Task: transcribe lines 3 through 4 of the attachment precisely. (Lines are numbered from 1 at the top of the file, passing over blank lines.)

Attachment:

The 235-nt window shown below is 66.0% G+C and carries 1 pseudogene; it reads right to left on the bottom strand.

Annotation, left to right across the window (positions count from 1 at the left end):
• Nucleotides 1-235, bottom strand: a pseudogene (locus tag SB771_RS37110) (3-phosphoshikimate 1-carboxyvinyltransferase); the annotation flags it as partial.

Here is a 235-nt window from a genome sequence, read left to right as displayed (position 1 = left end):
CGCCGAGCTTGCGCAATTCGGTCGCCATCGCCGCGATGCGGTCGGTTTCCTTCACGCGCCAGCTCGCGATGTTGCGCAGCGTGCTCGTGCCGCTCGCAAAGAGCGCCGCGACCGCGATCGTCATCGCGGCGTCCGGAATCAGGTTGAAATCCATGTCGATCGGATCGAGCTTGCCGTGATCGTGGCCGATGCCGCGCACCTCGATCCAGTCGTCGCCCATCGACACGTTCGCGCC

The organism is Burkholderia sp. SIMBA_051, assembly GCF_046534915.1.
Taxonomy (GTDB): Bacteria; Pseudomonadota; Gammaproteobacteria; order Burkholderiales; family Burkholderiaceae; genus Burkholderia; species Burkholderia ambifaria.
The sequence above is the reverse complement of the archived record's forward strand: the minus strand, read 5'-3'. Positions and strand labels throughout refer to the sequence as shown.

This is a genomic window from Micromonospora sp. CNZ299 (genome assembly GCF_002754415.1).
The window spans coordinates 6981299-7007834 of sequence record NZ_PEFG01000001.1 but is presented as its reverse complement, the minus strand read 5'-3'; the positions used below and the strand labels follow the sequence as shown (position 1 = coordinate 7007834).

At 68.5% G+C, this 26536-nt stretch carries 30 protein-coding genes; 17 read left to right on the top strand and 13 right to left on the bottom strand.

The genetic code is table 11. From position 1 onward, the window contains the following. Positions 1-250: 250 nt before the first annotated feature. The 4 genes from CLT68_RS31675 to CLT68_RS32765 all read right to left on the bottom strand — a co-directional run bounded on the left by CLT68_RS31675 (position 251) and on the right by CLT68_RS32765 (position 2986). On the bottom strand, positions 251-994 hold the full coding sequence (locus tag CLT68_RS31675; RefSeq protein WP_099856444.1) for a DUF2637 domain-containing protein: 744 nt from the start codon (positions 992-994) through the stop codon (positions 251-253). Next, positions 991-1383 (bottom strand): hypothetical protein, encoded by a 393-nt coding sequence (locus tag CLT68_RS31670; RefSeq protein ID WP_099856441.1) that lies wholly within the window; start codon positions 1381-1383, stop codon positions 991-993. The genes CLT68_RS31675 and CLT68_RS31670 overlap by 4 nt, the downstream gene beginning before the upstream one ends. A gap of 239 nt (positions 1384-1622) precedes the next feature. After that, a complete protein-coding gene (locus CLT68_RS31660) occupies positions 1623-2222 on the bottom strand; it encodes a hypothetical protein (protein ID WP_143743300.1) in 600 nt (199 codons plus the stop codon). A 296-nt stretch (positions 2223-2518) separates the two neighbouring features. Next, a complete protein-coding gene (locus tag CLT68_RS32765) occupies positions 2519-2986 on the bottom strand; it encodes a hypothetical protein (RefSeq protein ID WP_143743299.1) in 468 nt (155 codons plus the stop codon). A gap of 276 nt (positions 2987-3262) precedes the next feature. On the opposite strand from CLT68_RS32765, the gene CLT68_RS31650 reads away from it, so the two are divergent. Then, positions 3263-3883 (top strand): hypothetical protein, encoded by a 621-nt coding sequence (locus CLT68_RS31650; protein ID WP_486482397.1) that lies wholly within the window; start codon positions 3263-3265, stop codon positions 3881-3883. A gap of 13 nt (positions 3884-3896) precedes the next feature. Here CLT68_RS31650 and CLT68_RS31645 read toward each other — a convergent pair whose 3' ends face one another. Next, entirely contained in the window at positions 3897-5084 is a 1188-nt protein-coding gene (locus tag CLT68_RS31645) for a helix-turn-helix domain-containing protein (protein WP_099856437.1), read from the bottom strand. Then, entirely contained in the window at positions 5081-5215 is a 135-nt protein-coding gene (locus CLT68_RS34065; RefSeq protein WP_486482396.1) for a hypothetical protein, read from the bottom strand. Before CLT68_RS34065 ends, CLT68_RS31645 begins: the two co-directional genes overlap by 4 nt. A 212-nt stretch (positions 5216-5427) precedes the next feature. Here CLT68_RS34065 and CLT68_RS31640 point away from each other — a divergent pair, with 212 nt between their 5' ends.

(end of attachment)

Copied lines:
• Nucleotides 1-235, bottom strand: a pseudogene (locus tag SB771_RS37110) (3-phosphoshikimate 1-carboxyvinyltransferase); the annotation flags it as partial.

Here is a 235-nt window from a genome sequence, read left to right as displayed (position 1 = left end):